• $13.5 billion for expanding health care including COVID-19 treatments for veterans; $750 million for veterans’ day care; $400 million for job retraining; and $272 million for processing medical claims.

• $570 million to fund family and sick leave with pay for postal workers and federal civil servants.

Voting yes: Suzan DelBene, D-Medina; Rick Larsen, D-Lake Stevens; Derek Kilmer, D-Gig Harbor; Pramila Jayapal, D-Seattle; Kim Schrier, D-Issaquah; Adam Smith, D-Bellevue; Marilyn Strickland, D-Olympia


Voting no: Jaime Herrera Beutler, R-Camas; Dan Newhouse, R-Sunnyside; Cathy McMorris Rodgers, R-Spokane

Outlawing discrimination based on sexual orientation: By a vote of 224 for and 206 against, the House on Thursday passed a bill, HR 5, that would expand the Civil Rights Act of 1964 and Fair Housing Act of 1968 to protect LGBTQ individuals against discrimination based on their sexual orientation or gender identity. The proposed Equality Act also would expand the Civil Rights Act’s listing of public accommodations to include retail stores, banks and transportation and health care services, and it would designate sexual characteristics as a protected class in public accommodations. In addition, the bill would prohibit the Religious Freedom Restoration Act of 1994 from being invoked to sanction discrimination against the LGBTQ community.

Voting yes: DelBene, Larsen, Kilmer, Jayapal, Schrier, Smith, Strickland

Voting no: Herrera Beutler, Newhouse, McMorris Rodgers

Protecting Grand Canyon, wilderness: By a vote of 227 for and 200 against, the House on Friday passed a bill, HR 803, that would protect more than 3 million acres of public land in the West as wilderness while putting a permanent ban on uranium mining claims on 1.2 million acres of federally owned land surrounding Grand Canyon National Park in northern Arizona.

In part, the bill would protect from development more than 1 million unspoiled acres in Colorado, 258,400 acres in Washington, 924,700 acres in California and large swaths of public land in Oregon, while expanding the National Wild and Scenic River System by adding 460 miles of protected waterways in Washington and 480 miles in California.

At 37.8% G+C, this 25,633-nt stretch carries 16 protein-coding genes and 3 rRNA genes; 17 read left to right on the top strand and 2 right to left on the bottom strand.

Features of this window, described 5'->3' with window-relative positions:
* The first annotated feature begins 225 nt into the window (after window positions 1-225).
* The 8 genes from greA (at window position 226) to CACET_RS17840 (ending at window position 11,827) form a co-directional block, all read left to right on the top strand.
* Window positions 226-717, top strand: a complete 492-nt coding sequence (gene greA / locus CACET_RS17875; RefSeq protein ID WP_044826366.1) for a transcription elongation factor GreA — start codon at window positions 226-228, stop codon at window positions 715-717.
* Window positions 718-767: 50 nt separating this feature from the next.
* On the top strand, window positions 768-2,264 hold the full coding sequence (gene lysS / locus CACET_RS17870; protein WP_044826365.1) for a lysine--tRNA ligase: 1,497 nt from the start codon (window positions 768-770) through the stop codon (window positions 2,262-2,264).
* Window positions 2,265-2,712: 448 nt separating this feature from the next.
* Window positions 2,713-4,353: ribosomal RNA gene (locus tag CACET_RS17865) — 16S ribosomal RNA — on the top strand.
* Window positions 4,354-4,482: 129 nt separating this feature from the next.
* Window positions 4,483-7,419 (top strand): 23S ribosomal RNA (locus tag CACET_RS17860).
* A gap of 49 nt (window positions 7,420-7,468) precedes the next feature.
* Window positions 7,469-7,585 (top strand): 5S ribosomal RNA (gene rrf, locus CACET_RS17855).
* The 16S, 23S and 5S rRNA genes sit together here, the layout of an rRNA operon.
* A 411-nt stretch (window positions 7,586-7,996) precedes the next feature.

Voting yes: DelBene, Larsen, Kilmer, Jayapal, Schrier, Smith, Strickland

Voting no: Herrera Beutler, Newhouse, McMorris Rodgers

Blocking Biden energy orders: By a vote of 204 for and 221 against, the House on Friday defeated a Republican bid to prevent HR 803 from becoming law until after President Joe Biden has rescinded executive orders aimed at transforming the U.S. energy economy from one based on fossil fuels to clean energy over the next three decades.

Voting yes: Herrera Beutler, Newhouse, McMorris Rodgers

Voting no: DelBene, Larsen, Kilmer, Jayapal, Schrier, Smith, Strickland


Jennifer Granholm, secretary of energy: By a vote of 64 for and 35 against, the Senate on Thursday confirmed Jennifer Granholm, 62, as secretary of energy. She was the first female governor of Michigan and served as Michigan’s attorney general, the first woman to hold that post.

Voting yes: Maria Cantwell, D; Patty Murray, D

Thomas Vilsack, secretary of agriculture: By a vote of 92 for and seven against, the Senate on Tuesday confirmed Thomas Vilsack, 70, as secretary of agriculture. A former governor of Iowa, he served as agriculture secretary throughout both terms of the Barack Obama presidency.

Voting yes: Cantwell, Murray

Linda Thomas-Greenfield, United Nations envoy: By a vote of 78 for and 21 against, the Senate on Feb. 23 confirmed Linda Thomas-Greenfield, 68, as U.S. ambassador to the United Nations. A 35-year veteran of the Foreign Service, she served as assistant secretary of state for African affairs under former President Barack Obama.

Voting yes: Cantwell, Murray